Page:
A Michigan man has been tricking the system since 2017 by using his dead brother’s name after he was arrested for home invasion. The court system recently figured the mix-up on June 4 but only after officials realized their mistake, Detroit Free Press reports.
Kevin Lee Gray, 37, had been using his brother’s name, Sammie Lee Gray and age (who would’ve been 35 August 20, but died in 2006 at age 22) through the Wayne County court system since his arrest, but is still listed in the system with his picture.
The error was discovered because Gray was set to be released on parole from serving sentence of 18 months to 15 years at Parnall Correctional Facility near Jackson, Mich., after pleading guilty to home invasion. He was previously locked up for felony firearms offenses in 2007 and crimes related to drugs and stolen property in 2004.
The Free Press reported that that the county’s prosecutors office knew about Gray’s identity and his aliases, but could not give an explanation why court documents on Friday identified and registered him as his brother, according to Wayne County Prosecutor’s Office spokeswoman Maria Miller.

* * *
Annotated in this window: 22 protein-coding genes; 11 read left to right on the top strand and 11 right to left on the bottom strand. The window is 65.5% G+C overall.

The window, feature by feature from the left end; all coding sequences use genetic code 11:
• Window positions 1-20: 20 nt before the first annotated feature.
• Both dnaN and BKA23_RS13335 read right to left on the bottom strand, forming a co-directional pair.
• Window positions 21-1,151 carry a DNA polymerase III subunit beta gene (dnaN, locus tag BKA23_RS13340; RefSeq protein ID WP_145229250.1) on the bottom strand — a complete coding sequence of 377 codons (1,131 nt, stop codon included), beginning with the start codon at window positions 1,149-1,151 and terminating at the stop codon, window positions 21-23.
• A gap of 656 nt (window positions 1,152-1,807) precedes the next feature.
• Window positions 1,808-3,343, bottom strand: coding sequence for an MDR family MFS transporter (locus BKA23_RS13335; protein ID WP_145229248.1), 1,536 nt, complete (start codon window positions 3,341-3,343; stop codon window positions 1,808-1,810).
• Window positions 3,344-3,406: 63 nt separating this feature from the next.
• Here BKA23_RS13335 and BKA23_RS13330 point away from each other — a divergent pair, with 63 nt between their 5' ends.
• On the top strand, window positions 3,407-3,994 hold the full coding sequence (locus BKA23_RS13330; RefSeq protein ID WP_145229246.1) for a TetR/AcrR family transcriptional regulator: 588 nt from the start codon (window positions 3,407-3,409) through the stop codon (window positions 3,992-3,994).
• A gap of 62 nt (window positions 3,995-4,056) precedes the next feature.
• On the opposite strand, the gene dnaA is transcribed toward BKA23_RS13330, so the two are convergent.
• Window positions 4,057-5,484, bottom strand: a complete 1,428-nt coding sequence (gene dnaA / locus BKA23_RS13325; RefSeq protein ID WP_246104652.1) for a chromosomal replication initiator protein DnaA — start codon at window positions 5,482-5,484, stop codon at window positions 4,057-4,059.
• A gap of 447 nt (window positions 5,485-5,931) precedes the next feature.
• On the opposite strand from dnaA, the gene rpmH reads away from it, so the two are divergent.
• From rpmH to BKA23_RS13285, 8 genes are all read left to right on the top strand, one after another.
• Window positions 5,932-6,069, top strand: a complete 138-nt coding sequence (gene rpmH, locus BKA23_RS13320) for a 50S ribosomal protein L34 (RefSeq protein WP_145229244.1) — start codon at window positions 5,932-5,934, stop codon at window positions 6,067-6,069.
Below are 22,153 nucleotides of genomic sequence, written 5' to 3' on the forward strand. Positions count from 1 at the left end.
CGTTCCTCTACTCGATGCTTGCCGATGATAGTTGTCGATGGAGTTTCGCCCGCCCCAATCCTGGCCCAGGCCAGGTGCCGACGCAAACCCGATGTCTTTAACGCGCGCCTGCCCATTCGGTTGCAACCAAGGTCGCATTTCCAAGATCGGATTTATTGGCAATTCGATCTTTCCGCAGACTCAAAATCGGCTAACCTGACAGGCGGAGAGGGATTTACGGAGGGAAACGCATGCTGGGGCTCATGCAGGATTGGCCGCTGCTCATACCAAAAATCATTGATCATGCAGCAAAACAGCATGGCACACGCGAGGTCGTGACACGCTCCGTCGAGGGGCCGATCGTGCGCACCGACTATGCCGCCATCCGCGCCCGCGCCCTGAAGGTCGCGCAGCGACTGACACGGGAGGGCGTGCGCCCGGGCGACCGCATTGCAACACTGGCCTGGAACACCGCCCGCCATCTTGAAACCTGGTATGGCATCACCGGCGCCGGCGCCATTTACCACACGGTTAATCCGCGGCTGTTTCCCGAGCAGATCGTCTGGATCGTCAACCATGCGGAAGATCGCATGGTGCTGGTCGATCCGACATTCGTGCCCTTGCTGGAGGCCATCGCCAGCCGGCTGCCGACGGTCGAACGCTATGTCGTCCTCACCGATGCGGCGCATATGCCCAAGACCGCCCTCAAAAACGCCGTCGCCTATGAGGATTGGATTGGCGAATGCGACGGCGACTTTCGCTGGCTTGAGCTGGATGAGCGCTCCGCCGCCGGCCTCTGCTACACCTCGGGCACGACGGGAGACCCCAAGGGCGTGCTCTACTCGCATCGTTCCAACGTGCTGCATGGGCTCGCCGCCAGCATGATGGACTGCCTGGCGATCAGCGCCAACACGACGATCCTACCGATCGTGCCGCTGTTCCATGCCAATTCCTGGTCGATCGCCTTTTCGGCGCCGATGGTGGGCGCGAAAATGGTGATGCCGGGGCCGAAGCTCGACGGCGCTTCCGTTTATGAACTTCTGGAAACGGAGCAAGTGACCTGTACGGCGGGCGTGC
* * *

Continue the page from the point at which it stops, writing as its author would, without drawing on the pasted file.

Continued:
“This parolee was not willing/able to correctly ID himself as he came through the gate,” an alert prison official wrote in a memo.
“He seemed not to know his date of birth, his soc # or any of the other identifiers commonly used,” and we “are not comfortable with allowing him to leave,” the officer wrote. “He appears to resemble the picture on his current face sheet but everything else does not make sense.”
Miller suspects that the mix-up was a clerical error, while Michigan corrections department spokesman, Chris Gautz, believes it may have a way for Gray to receive leniency since his brother didn’t have much of a criminal record.
Miller said in fact, Gray did not get off easier as a result of using his dead brother’s name. There’s also still no explanation why Gray’s true identity was not noticed through his fingerprints. His criminal history is still listed correctly in the system, since it is based off of his prints.
“It appears the court did not verify his legal name and just went based on what he said his name was at the time of arrest,” and “only the court can change the name,” Gautz said.
After this realization, Miller said the county is unable to charge Gray because they knew his real identity when he was convicted.
This actually works in Gray’s favor because he is set to be paroled this week, according to Gautz.